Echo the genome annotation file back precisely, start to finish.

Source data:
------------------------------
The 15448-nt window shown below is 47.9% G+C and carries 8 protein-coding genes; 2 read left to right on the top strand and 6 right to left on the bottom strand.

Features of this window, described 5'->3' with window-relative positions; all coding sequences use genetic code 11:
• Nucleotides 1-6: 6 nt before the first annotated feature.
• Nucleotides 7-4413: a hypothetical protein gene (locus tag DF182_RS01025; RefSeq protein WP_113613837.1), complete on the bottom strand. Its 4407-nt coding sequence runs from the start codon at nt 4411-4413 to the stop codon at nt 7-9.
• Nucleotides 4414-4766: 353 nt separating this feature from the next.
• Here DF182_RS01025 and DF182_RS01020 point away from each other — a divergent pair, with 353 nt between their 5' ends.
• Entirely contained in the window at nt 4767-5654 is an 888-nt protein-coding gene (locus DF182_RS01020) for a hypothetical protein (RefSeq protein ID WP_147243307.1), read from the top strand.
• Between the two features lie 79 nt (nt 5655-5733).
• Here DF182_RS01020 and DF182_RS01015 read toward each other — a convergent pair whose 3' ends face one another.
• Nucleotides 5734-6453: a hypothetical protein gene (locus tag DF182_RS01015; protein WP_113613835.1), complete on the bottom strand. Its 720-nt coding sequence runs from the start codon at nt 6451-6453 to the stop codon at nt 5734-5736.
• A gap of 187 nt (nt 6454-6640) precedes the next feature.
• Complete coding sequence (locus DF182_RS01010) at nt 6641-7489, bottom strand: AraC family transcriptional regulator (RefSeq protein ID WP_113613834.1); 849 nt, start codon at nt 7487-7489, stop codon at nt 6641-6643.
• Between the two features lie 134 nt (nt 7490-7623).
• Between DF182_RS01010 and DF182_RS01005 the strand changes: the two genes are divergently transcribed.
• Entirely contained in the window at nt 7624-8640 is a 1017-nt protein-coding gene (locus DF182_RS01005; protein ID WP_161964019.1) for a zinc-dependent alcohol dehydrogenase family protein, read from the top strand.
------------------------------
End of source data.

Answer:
The 15448-nt window shown below is 47.9% G+C and carries 8 protein-coding genes; 2 read left to right on the top strand and 6 right to left on the bottom strand.

Features of this window, described 5'->3' with window-relative positions; all coding sequences use genetic code 11:
• Nucleotides 1-6: 6 nt before the first annotated feature.
• Nucleotides 7-4413: a hypothetical protein gene (locus tag DF182_RS01025; RefSeq protein WP_113613837.1), complete on the bottom strand. Its 4407-nt coding sequence runs from the start codon at nt 4411-4413 to the stop codon at nt 7-9.
• Nucleotides 4414-4766: 353 nt separating this feature from the next.
• Here DF182_RS01025 and DF182_RS01020 point away from each other — a divergent pair, with 353 nt between their 5' ends.
• Entirely contained in the window at nt 4767-5654 is an 888-nt protein-coding gene (locus DF182_RS01020) for a hypothetical protein (RefSeq protein ID WP_147243307.1), read from the top strand.
• Between the two features lie 79 nt (nt 5655-5733).
• Here DF182_RS01020 and DF182_RS01015 read toward each other — a convergent pair whose 3' ends face one another.
• Nucleotides 5734-6453: a hypothetical protein gene (locus tag DF182_RS01015; protein WP_113613835.1), complete on the bottom strand. Its 720-nt coding sequence runs from the start codon at nt 6451-6453 to the stop codon at nt 5734-5736.
• A gap of 187 nt (nt 6454-6640) precedes the next feature.
• Complete coding sequence (locus DF182_RS01010) at nt 6641-7489, bottom strand: AraC family transcriptional regulator (RefSeq protein ID WP_113613834.1); 849 nt, start codon at nt 7487-7489, stop codon at nt 6641-6643.
• Between the two features lie 134 nt (nt 7490-7623).
• Between DF182_RS01010 and DF182_RS01005 the strand changes: the two genes are divergently transcribed.
• Entirely contained in the window at nt 7624-8640 is a 1017-nt protein-coding gene (locus DF182_RS01005; protein ID WP_161964019.1) for a zinc-dependent alcohol dehydrogenase family protein, read from the top strand.